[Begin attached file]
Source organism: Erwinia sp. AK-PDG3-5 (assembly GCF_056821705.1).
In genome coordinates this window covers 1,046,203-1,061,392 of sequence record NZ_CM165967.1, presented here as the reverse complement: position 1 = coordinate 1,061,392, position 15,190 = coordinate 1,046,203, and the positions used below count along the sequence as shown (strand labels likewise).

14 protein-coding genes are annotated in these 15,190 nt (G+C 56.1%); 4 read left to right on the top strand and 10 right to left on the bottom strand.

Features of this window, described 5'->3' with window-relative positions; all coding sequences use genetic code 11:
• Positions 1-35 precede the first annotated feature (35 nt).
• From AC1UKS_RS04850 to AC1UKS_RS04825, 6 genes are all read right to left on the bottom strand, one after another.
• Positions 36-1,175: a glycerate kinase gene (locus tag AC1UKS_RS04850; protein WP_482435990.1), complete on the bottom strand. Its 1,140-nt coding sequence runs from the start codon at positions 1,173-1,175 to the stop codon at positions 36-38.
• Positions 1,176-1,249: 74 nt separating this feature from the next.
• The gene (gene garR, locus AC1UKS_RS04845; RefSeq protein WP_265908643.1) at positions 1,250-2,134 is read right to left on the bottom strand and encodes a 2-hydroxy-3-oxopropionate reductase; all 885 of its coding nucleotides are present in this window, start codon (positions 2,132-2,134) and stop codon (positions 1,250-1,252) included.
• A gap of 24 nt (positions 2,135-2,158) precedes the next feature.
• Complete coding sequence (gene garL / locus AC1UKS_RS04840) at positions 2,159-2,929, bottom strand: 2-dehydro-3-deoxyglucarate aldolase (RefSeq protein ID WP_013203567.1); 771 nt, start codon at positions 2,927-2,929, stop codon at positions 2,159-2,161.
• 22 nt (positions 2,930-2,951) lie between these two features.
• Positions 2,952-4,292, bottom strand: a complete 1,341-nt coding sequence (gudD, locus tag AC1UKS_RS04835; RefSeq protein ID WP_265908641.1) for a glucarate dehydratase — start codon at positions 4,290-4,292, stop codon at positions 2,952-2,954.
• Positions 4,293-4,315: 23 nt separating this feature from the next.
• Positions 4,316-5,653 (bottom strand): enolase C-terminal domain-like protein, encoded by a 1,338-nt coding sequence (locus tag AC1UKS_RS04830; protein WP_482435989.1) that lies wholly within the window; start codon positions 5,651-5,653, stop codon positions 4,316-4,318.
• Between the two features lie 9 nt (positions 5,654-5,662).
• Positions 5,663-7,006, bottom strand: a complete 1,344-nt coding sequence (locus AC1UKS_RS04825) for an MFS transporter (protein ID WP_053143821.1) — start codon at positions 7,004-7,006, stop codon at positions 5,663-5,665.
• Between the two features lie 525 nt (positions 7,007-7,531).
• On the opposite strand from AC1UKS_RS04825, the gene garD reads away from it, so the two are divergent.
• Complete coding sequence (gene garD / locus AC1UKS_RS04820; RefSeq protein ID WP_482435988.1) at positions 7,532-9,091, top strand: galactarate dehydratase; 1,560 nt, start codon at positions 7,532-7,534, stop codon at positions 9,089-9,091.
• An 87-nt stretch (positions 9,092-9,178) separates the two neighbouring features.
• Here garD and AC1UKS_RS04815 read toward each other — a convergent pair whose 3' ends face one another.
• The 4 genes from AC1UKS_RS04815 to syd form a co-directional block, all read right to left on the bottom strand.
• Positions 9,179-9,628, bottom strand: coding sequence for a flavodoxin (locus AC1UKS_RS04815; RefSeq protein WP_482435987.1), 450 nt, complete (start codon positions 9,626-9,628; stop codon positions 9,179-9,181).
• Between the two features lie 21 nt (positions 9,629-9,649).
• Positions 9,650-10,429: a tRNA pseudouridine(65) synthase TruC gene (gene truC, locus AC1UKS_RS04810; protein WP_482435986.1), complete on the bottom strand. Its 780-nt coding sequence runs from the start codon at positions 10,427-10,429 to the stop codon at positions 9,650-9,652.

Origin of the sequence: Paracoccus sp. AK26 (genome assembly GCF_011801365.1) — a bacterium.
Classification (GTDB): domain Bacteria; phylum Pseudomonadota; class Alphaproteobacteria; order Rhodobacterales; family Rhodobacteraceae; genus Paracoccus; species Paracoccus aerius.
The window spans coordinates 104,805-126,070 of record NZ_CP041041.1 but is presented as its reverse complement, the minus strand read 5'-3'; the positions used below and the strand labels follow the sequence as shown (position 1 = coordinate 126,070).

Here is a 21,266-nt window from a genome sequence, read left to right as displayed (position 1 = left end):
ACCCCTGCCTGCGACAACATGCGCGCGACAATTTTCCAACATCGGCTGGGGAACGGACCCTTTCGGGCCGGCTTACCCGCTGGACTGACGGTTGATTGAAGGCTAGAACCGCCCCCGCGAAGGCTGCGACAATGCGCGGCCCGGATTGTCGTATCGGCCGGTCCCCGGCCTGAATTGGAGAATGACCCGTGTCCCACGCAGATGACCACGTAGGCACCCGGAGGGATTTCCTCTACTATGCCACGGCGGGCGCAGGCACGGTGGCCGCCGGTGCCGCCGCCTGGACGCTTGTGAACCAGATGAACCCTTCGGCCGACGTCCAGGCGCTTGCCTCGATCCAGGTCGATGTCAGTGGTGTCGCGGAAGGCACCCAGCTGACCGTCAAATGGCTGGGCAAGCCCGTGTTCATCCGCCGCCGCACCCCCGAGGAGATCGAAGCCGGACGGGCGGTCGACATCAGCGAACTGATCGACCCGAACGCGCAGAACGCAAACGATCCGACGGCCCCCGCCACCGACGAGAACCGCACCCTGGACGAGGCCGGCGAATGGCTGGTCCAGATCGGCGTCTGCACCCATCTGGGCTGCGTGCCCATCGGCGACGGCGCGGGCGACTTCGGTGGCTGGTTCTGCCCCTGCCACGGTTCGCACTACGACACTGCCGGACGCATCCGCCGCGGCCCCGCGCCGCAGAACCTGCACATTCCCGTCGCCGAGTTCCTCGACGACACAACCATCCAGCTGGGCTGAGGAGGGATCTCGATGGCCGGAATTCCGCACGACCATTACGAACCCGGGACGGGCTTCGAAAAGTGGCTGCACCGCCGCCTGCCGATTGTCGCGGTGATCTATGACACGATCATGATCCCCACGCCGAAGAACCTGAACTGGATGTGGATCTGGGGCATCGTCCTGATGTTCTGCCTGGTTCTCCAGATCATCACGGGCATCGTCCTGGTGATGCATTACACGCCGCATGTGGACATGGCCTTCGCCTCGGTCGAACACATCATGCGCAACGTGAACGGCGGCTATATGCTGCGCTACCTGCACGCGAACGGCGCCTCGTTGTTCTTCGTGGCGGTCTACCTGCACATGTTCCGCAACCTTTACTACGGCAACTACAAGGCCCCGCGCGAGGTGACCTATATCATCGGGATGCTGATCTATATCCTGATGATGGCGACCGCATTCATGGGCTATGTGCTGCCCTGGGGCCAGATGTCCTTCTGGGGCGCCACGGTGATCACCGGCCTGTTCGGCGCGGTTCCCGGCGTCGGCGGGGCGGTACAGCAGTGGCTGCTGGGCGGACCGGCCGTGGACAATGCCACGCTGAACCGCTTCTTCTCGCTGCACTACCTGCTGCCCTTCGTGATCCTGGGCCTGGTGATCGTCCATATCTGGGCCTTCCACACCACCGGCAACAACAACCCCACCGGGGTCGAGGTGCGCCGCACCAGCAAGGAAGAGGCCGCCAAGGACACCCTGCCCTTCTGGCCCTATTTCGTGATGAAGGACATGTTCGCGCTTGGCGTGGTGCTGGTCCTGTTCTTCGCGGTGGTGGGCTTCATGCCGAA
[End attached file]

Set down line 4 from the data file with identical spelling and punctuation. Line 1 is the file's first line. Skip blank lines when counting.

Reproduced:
Features of this window, described 5'->3' with window-relative positions; all coding sequences use genetic code 11: